Big Deal Burlesque ft. Roxie Le Rouge, 9p Moe’s BBQ (Daphne) — Charlie Wilson Band Moe’s BBQ (Foley) — lefty Collins , 6p Moe’s BBQ (Mobile) — Glass Joe, 6:30p O’Daly’s— Gene Murrell, Tony Edwards and David White, 10p Soul Kitchen— Trapezoid Ent: Eclectic Vibes, 10p Wind Creek Casino— Triggerproof, 9p


Alchemy— ATragicVictory reunion show w/Son of a Gun, 9p Big Beach Brewing— Broken Down Car, 6p Bluegill— Brandon Bailey, 12p// Al & Cathy, 6p Blues Tavern— Skyla Burrell, 9p Callaghan’s— Senior Bowl Party with Daddy Longlegs Cockeyed Charlie’s— DJ Chill, 10p Felix’s— Les Hall Duo Flora Bama— Big Muddy, 1p// LeaAnne Creswell, Darrel Roberts, 2p/// Jack Robertson Show, 5:30p//// Jezebel’s Chill’n, 6p//// Kyle Wilson Band, 10p//// Brain Hill Duo, 10:15p Hard Rock (Center Bar) — Supercharger, 9p Hard Rock (Live) — Boz Scaggs, 8p IP Casino— Tommy James and the Shondells, 8p Listening Room— Danika Holmes ft. Jeb Hart Manci’s— Stephen Sylvester McSharry’s— DJ Boom, 10p The Merry Widow— Super Blood, 9p Moe’s BBQ (Mobile) — Brittany Grimes, 6:30p Saenger— Winter Romance Soul Kitchen— Frank Foster, Lainey Wilson, Hannah McFarland, 8:15p Wind Creek Casino— Triggerproof, 9p


Alchemy— Brunch with a Cause, 3p Bluegill— Lee Yankie, 12p// Josh and Ross, 6p Blues Tavern— Dr. Bob, 6p Callaghan’s— Edward David Anderson Felix’s— Bobby Butchka Flora Bama— Jason Justice, 12:30p// Perdido Brothers, 4p/// Mario Mena Duo, 8:30p Frog Pond— Billy McLaughlin and Roman Street, 2p IP Casino— Asian Show, 9p Listening Room— Brent Loper Manci’s— The Krickets McSharry’s— Traditional Irish Music, 6:30p Saenger— Winter Romance


Felix’s— Lee Yankie Flora Bama— Founders and Friends, 12p// Cathy Pace, 4p/// Petty and Pace, 7p


Blind Mule— David Chastang Blues Tavern— Dr. Bob, 6p Cockeyed Charlie’s— Jordan Bramblett The Cove (GS)— Ron, Bert & Marvin Felix’s— Tim Kinsey Flora Bama— T-Bone Montgomery, 3p// Rick Whaley and John Cook, 7p The Spot (OBA) — Brent Burns, 5p Listening Room— Davis Coen Lulu’s— Ronnie Presley, 5p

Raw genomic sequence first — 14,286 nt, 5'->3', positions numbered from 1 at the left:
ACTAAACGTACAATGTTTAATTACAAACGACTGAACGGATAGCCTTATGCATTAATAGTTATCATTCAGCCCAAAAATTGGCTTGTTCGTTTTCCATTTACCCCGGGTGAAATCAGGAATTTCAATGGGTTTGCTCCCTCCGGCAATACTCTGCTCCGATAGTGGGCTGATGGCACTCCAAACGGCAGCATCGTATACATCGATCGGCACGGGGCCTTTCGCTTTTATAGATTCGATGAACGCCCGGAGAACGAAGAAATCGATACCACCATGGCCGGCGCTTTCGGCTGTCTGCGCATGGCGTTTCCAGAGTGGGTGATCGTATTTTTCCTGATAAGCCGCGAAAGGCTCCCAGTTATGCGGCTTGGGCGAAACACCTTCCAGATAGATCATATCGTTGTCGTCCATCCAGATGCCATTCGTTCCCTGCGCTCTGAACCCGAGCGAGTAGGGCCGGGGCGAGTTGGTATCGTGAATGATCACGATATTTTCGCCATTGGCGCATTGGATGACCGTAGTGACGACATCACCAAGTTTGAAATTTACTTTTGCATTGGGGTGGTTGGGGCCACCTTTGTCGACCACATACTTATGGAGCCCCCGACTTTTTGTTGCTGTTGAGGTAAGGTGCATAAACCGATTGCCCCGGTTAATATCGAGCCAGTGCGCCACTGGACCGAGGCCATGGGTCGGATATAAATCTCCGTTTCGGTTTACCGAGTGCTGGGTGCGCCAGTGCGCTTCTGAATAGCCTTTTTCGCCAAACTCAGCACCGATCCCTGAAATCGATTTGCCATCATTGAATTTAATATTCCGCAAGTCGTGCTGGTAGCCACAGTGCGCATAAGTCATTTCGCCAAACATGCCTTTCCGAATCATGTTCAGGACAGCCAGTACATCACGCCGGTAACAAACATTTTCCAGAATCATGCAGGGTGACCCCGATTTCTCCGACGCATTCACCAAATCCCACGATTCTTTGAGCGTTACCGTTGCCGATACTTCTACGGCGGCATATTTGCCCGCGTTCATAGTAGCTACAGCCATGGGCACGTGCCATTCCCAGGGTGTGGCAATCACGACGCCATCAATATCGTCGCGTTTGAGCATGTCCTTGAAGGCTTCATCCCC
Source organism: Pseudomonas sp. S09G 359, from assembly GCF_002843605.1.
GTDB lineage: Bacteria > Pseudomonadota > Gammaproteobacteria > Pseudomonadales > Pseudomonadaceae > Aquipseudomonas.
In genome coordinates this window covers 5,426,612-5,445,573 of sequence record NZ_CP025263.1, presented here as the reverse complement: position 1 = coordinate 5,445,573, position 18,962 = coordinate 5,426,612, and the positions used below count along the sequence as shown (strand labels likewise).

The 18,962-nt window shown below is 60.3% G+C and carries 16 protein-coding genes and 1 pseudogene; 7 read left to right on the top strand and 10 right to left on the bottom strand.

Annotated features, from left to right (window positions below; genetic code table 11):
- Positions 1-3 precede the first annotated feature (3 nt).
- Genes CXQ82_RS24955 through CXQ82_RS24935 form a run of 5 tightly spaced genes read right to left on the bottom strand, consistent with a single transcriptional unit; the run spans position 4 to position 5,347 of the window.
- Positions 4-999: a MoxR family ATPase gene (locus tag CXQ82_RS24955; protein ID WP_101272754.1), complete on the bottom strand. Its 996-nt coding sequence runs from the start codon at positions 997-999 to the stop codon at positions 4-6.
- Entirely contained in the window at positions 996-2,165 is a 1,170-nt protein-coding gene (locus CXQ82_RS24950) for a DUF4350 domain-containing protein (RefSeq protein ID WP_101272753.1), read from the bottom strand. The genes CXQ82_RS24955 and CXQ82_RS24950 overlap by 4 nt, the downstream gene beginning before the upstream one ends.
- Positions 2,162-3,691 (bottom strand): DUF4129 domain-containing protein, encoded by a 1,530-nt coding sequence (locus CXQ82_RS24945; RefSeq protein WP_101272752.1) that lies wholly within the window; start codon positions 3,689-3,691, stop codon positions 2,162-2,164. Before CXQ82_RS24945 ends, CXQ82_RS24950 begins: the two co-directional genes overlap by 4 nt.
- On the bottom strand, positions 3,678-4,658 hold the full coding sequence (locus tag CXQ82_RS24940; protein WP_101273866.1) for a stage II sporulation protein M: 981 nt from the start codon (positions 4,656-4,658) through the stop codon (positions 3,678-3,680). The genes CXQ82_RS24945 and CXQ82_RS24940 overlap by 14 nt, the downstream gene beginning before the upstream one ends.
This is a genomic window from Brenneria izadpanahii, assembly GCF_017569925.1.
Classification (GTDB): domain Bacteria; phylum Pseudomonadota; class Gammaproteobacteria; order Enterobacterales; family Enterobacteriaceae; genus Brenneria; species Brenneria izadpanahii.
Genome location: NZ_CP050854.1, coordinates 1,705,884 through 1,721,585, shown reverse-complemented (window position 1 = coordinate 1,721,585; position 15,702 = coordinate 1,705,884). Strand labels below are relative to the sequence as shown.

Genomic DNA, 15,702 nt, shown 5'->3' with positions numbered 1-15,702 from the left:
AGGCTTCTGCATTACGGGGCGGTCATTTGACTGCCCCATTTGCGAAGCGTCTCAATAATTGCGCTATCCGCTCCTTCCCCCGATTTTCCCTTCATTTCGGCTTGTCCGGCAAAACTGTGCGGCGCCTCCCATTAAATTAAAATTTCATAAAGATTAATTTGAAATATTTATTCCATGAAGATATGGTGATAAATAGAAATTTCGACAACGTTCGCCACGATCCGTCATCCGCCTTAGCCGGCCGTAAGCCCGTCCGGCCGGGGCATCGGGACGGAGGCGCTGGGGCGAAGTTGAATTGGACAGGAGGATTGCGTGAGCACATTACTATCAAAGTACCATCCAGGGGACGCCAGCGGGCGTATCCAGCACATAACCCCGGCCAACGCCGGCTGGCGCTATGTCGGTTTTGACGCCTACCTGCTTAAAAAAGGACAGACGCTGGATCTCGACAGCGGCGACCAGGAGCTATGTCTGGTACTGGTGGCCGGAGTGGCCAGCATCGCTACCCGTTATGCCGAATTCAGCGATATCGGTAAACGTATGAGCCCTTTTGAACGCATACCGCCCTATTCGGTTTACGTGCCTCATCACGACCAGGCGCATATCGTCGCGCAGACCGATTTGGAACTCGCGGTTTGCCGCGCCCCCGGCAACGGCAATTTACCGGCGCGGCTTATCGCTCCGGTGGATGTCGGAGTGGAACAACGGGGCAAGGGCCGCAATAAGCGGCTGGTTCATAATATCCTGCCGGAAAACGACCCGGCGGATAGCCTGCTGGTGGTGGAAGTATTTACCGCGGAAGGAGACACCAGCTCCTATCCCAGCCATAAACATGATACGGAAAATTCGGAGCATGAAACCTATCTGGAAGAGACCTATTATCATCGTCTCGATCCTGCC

Bluegill— Les Hall Boudreaux’s Cajun Grill— Ryan Balthrop, 6p The Cove (GS)— Ron, Bert & Marvin Felix’s— Bust Duo Lulu’s— Jon Cowart, 5p

J a n u a r y 2 6 , 2 0 1 7 - Fe b r u a r y 1 , 2 0 1 7 | L AG N I A P P E | 37

FILMTHE REEL WORLD Emily Blunt makes ‘The Girl on the Train’ enjoyable



AREA THEATERS CARMIKE CINEMA’S Wynnsong 16 785 Schillinger Rd. S. (251) 639-7373 CRESCENT THEATER 208 Dauphin Street (251) 438-2005 HOLLYWOOD STADIUM 18 1250 Satchel Paige Dr. (251) 473-9655

o say that “The Girl on the Train” is better than “Gone Girl” doesn’t say much, because the movie adaptation of “Gone Girl” was simply ridiculous. “The Girl on the Train” is not simply ridiculous; it’s slightly ridiculous, but it also has Emily Blunt in it, and she is so good that we stay with her through the film’s cheesiest and most obvious moments. Plus, Allison Janney shows up to rake everyone over the coals, and that improves any film. Like that other dark, sexy thriller that calls a woman a girl, this movie leads us down several twisty roads in the hands of a series of unreliable narrators. Rachel (Blunt) rides a commuter train into Manhattan every day, and is obsessed with a pretty stranger and her seemingly perfect life as it flashes by. We learn that the stranger doesn’t just live in an undeniably fabulous house; it’s two doors down from Rachel’s old house, where her ex-husband now lives